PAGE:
Respondent's Determinations of Deficiencies
Petitioners failed to maintain adequate books and records during the years in issue. Respondent reconstructed Mr. Alvarez' 1985 through 1987 and 1989 taxable income through the bank deposits method. She reconstructed petitioners' 1982 through 1984 taxable income through the net-worth method. 6 In determining petitioners' net worth for each of the relevant periods, respondent relied on the ledger seized from petitioners' residence during Mr. Alvarez' arrest. This ledger, which was prepared by Mr. Alvarez, is reproduced in the appendix. The left-hand column of the table shows Mr. Alvarez' handwritten entries in the ledger. 7 The four columns to the right show corresponding accounts and balances.
6 The net-worth method involves ascertaining the taxpayer's net worth at the beginning and end of a tax period and determining how much of any increase is not attributable to income reported in the return. Petzoldt v. Commissioner [Dec. 45,566], 92 T.C. 661, 694 (1989); Tokarski v. Commissioner [Dec. 43,168], 87 T.C. 74, 77 (1986).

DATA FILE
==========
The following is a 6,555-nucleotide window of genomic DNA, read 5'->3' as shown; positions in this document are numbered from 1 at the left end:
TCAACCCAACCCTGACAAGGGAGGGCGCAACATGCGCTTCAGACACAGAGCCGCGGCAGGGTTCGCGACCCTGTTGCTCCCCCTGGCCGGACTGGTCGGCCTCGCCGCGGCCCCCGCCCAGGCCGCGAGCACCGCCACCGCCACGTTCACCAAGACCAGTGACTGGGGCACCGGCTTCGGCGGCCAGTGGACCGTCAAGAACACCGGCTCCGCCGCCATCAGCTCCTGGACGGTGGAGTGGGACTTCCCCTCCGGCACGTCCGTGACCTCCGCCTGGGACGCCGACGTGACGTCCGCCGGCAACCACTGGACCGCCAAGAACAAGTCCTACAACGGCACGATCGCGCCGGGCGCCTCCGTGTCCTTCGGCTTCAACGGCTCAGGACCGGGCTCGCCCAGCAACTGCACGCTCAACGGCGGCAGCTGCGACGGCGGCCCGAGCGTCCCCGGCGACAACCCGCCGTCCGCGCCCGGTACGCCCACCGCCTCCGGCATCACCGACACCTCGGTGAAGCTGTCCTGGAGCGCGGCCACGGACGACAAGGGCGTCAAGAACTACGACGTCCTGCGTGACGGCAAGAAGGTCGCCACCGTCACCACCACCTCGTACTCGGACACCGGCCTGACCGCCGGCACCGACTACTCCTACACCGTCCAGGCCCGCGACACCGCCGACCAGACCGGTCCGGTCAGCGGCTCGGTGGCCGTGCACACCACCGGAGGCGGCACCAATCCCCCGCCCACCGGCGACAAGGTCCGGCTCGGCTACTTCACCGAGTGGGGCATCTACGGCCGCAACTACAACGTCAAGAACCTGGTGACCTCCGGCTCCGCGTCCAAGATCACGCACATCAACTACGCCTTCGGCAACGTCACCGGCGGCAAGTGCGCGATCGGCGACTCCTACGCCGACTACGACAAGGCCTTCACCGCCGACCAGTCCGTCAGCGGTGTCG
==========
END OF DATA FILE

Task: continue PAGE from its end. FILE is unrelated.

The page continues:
7 Petitioners concede that the entries in the ledger, with the exception of the first two items, represent their net worth on Dec. 31, 1984. Petitioners also concede that items 3 through 5, totaling $346,000, represent cash that they possessed in their Bayville, New Jersey, residence when Mr. Alvarez drafted the ledger.
During her examination, respondent traced each ledger entry to specific accounts and investments as of specific dates by using documents of petitioners that included bank statements, deposit tickets, and billing statements. Respondent concluded that the first two entries in the ledger, "271.0 CASA" and "313.0 MIMA", reflected cash on hand for the 1984 taxable year. Mr. Alvarez added those figures together with the other ledger entries in arriving at a personal net worth of $1,052,166. Respondent later traced $580,000 of this $584,000 cash on hand ($271,000 CASA + $313,000 MIMA) to the $551,000 seized from safe deposit boxes after Mr. Alvarez' arrest, and $29,000 in cash deposits that petitioners made at various banks from February 8 to March 14, 1985.